On the right TRACK
More than 1500 old London Transport buses have been exported to Sri Lanka over the last 30 to 50 years, and a number have been converted to operate on busy rail lines
In the mid-1960s, a huge transfer of double-deckers took place, with 729 RTLs, 280 RTWs and 266 RTs exported to Sri Lanka from the United Kingdom. Single-deck exports included 50 T-class Regals and 100 TD Leyland Tigers, and a bunch of Routemasters were also shipped out from the UK to Sri Lanka in the late 1980s.
This one in particular (pictured) and, in fact, many others like it that I encountered on my travels through Sri Lanka have been converted into trains that are being used in the city of Kandy to this day.
The driver informed me in his limited English that it takes 25 days for a team of ve to convert a single cab and that the amount of work to be done on the undercarriage is considerable.
It seemed amazing to me that this would be used to transport locals and tourists to and from the lovely Kandy Botanical Gardens just across from Kandy Station, where these unique British import bustrains operate daily.
On the inside of the bus you can see just the sheer number of welding patches and the force of labour required to convert what is very clearly a bus on the inside and out into a bus on the rail tracks. And, most astonishingly, one that actually shares a line with fully edged longdistance passenger trains.
The rst of these buses arrived in 1952 and from 1958 the entire bus operation on the island came under the wing of the Ceylon Transport Board (CTB), a government agency set up to nationalise all services. Subsequently, this became transferred to a workercontrolled operation renamed the Central Transport Board.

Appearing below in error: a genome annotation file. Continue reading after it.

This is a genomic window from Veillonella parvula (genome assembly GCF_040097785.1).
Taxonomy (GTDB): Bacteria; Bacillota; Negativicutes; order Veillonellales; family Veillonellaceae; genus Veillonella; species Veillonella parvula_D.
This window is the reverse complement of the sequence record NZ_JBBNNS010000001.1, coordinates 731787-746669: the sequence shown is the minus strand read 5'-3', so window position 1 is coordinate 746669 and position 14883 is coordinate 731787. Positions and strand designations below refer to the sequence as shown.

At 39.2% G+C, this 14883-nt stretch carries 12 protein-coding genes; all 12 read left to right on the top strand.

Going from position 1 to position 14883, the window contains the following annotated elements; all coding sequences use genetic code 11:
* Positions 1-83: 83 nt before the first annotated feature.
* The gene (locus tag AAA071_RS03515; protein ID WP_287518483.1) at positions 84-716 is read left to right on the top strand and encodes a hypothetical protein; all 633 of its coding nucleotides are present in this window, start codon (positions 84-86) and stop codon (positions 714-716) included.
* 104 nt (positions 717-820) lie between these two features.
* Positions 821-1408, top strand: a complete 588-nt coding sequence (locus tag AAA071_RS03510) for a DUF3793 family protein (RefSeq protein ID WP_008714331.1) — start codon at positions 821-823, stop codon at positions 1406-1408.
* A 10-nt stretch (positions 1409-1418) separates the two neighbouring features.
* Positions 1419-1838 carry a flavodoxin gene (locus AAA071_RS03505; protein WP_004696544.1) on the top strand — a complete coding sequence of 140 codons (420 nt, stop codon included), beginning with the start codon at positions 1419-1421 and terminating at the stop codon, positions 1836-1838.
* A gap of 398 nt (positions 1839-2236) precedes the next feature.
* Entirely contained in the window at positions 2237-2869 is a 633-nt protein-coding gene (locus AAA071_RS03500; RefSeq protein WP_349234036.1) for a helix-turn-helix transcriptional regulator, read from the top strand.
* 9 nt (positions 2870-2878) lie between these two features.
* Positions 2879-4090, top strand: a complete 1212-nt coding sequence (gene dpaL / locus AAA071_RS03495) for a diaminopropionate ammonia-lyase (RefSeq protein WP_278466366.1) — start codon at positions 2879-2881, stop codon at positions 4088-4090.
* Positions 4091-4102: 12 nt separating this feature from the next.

It seems, on inspection of the interior, that the whole cabins of these buses have been gutted to make way for a roomy driver’s area that barely resembles a bus or coach cabin. The whole front of this ‘ bus on tracks’ seems to have been removed entirely and replaced with a train driver’s rig.
Public transport in Sri Lanka today is chaotic. A tractor and trailer is quite adequate and can be seen in common use as a local kind of ‘ bus’ transport.
But by far the most common in India and Sri Lanka, at least, is the beloved tuktuk (also known as a good Sri Lankan bus driver’s worst enemy).
The two main local bus manufacturers are Tata and Ashok Leyland – or the Sri Lankan licence-built version, the Lanka Ashok Leyland, which is made near the capital city Colombo.
Anyone ever remotely connected with the bus industry in Australia or any other fully developed nation would be amused by the way locals catch the bus … with gusto. Simply get one foot on the entry step and one hand on the grab-rail and hoist yourself up. The bus doesn’t even come close to a stop, yet you’re on board. Indiana Jones eat your heart out.
It takes 25 days for a team of five to convert a single cab
Left: the unique Lanka Ashok Leyland on tracks; Right (top to bottom): The cabin has been rebuilt; Still looks like a bus inside; The links have to be built tough